The number-one thing that my friends have been hoping for, once we’re all vaccinated, is to go eat a normal meal at a restaurant. But restaurant workers aren’t coming back.
The Arizona Republic takes an in-depth look into why restaurants across the country are having such a hard time hiring staff again as the end of the pandemic nears. JJ’s Grubshack, a chain in Phoenix, scheduled up to 50 interviews a day in anticipation of reopening its dining rooms. But most of the interviewees flaked out; sometimes only three or four people would show up. And even when people were hired, some of them didn’t show up to work, either. People have been blaming unemployment benefits, which are higher than cooks’ hourly wages, but the issue is way more complicated than that.
My last job before The Takeout was as a line cook at a pizzeria. During the mandatory shutdown period, I was able to get unemployment pay that was much higher than what I got as a cook. I came back when the restaurant reopened for takeout only. It was heartbreaking seeing how much more money I got on unemployment than when I was working on the line. I felt insulted in a way.
Even before the pandemic began, it wasn’t easy work. After busy nights, when I got beat up by the volume of orders we had to slam out, I would leave vowing to get a different job. Then the next day I’d have to come back and do it again, and again I’d come home dejected and feeling hopeless. Plus, there are your ordinary kitchen risks, like burning yourself, cutting yourself with a dull knife, slipping and falling—all of which have happened to me.
Then, during the pandemic the stress switched over to, “Are we going to get sick? Are we going to have jobs?” Sure, everyone needs to eat, but it was easy to feel like the rest of the world didn’t care about you as they impatiently waited in line for their pickup orders. Some customers got angry if their order took slightly too long, and they weren’t afraid of telling us to our faces.
Eater has a piece from the perspective of restaurant workers that are terrified of coming back. They feel expendable and vulnerable.
Maggie Slepian, a barista and freelance writer in Montana, was only out of work for a few weeks during the spring of 2020. The state started reopening in May 2020, meaning she and her coworkers no longer qualified for unemployment for COVID-related closures. “If you want to make money, you have to go in and face these people — a lot of whom want to fight with you, and a lot of whom are refusing to wear masks — and you’re at risk,” she says. She’s been back to work for almost a year now, and she’s been arguing with customers nearly every day in that time. Food service workers across the country are making the same calculus, weighing the risks to their health against the realities of financial instability. On top of that, many say customers are making their jobs harder by refusing to wear masks or follow basic safety protocols.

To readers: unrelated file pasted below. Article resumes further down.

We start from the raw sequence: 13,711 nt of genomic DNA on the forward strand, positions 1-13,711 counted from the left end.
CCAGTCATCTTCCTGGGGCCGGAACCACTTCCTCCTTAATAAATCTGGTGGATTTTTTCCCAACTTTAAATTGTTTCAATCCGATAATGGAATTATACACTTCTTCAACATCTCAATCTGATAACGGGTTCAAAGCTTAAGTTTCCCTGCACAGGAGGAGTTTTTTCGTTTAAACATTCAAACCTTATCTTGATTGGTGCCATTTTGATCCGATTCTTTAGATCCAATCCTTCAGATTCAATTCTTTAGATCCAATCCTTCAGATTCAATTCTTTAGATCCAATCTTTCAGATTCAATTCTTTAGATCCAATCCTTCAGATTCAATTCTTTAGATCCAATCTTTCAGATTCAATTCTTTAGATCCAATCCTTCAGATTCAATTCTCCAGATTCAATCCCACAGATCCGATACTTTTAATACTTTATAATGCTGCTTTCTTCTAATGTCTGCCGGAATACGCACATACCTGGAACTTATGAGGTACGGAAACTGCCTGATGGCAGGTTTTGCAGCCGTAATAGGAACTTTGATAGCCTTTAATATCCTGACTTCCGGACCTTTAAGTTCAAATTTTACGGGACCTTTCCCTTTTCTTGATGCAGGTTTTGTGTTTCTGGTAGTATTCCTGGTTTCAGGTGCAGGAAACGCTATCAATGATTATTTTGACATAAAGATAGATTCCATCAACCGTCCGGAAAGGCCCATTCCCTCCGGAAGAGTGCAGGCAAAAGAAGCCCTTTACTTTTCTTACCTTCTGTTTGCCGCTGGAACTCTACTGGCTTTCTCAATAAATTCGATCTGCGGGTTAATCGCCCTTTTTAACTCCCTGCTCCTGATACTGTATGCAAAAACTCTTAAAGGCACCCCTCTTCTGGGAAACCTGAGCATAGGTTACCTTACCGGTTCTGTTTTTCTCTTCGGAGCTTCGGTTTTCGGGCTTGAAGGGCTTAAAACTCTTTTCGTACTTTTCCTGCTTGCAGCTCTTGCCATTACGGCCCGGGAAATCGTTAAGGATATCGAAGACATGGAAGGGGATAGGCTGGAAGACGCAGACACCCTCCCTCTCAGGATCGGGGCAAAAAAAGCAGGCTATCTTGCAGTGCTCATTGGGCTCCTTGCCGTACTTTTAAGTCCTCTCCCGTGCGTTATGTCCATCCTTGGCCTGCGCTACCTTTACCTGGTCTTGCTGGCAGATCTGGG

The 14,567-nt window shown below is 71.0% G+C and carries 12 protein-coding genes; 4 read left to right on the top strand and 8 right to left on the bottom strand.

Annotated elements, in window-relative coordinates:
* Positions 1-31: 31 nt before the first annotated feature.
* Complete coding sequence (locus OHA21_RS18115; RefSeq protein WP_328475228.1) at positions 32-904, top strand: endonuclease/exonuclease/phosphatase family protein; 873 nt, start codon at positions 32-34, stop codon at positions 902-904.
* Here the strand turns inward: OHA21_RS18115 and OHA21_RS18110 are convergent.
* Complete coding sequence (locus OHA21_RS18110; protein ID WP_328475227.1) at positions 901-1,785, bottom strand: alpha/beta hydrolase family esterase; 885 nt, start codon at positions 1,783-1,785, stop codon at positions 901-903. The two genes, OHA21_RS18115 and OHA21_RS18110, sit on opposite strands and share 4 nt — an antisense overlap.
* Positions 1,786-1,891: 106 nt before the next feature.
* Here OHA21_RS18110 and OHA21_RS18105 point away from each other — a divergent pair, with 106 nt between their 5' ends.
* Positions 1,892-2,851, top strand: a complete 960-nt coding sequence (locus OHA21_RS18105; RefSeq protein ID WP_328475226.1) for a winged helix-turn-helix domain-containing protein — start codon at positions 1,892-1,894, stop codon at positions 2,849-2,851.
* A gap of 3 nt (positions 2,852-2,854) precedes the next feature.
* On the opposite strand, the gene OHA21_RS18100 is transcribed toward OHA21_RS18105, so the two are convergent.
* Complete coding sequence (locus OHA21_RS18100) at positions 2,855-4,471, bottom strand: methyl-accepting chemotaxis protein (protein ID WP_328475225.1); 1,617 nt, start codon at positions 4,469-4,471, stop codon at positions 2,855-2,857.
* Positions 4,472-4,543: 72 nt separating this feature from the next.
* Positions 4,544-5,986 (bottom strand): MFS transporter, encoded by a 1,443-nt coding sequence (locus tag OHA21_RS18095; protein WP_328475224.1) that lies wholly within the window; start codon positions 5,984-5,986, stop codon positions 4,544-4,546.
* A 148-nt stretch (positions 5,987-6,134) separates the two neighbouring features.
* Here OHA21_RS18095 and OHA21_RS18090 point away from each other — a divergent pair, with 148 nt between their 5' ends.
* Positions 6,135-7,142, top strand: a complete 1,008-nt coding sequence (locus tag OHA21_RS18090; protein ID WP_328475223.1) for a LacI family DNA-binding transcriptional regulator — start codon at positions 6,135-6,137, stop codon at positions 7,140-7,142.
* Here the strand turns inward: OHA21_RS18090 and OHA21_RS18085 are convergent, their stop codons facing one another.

Outsiders often tell you, “Well, you should just pick up some new skills.” Like what, surgery? The fact that I landed my dream job here at The Takeout was a one-in-a-million chance, but I’d also had a decade of freelancing behind me. My colleagues back in different kitchens aren’t so lucky. Some got sick. Others lost their jobs. If you get a job in a new industry, why bother looking back?
One former restaurant industry worker interviewed for the Arizona Republic piece, Tori Fitch, became an Instacart shopper. She had previously been a server. “I felt like this was an opportunity for me to find something more stable, a more reliable income. Relying on tips as your major source of income, it’s not always steady,” she said. Plus, unlike her previous job, Instacart requires that everyone wear masks, which is an added layer of mental security.
Restaurant owners are dangling a big carrot on a stick in front of prospective employees by paying more than the minimum wage now. Doug Robson, owner of the Phoenix restaurants Gallo Blanco and Otro Cafe, can offer $18 to $22 per hour. He also gives employees referral incentives: if a recommended person gets hired and stays for at least 90 days, the referrer gets a $200 bonus. It seems to be working, as he’s not short on staff.
When it comes down to it, working in a restaurant can still be gratifying. When you watch someone take a bite of the food you made and smile, there’s nothing that feels better right in that instant. Your coworkers get to know you better than some of your closest friends. Regular customers genuinely love coming to see you, and they care about you. But when you leave after your shift to go home, there’s always that nagging question: Was the job ever worth it to begin with?